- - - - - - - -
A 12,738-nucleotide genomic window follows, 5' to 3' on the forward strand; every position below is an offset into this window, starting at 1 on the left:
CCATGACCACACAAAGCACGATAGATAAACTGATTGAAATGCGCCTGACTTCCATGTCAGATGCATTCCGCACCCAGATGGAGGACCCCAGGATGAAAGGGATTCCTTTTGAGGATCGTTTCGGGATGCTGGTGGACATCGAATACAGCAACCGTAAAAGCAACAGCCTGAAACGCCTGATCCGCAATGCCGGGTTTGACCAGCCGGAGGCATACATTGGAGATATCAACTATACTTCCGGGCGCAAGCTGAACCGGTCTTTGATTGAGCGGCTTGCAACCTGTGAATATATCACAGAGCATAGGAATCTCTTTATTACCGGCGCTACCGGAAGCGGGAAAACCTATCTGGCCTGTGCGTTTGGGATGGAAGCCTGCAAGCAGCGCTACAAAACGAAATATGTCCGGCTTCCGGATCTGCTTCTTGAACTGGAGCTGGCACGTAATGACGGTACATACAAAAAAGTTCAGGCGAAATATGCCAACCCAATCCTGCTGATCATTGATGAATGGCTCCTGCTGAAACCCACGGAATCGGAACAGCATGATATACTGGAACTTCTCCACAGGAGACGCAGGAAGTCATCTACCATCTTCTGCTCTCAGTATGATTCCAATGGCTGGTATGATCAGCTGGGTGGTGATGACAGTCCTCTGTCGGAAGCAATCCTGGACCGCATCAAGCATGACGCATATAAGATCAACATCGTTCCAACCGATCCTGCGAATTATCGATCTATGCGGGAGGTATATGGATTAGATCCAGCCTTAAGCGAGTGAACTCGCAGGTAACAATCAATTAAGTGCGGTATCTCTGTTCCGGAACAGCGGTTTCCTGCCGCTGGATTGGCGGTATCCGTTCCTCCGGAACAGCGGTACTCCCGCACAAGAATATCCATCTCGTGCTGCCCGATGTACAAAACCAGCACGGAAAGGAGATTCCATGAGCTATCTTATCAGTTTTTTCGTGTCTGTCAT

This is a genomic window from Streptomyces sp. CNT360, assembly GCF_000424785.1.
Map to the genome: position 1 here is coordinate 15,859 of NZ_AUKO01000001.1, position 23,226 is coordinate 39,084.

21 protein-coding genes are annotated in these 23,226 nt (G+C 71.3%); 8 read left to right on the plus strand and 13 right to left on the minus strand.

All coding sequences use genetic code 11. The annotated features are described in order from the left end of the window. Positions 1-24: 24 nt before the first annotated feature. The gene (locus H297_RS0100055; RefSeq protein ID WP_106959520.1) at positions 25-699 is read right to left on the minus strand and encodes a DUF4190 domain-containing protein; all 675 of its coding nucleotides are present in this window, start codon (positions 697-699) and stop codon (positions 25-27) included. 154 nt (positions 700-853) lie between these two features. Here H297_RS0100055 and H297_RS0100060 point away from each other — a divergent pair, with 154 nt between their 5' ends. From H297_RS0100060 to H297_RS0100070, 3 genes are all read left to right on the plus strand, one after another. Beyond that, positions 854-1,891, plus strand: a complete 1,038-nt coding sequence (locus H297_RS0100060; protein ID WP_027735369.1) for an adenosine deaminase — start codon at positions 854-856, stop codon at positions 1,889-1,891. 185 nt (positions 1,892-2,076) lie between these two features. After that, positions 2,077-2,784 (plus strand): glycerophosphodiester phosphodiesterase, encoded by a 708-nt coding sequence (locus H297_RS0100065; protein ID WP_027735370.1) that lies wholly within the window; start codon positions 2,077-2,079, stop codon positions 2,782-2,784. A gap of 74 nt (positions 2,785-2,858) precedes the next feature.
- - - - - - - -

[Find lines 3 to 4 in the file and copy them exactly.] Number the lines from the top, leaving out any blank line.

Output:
This is a genomic window from Streptomyces sp. CNT360, assembly GCF_000424785.1.
Map to the genome: position 1 here is coordinate 15,859 of NZ_AUKO01000001.1, position 23,226 is coordinate 39,084.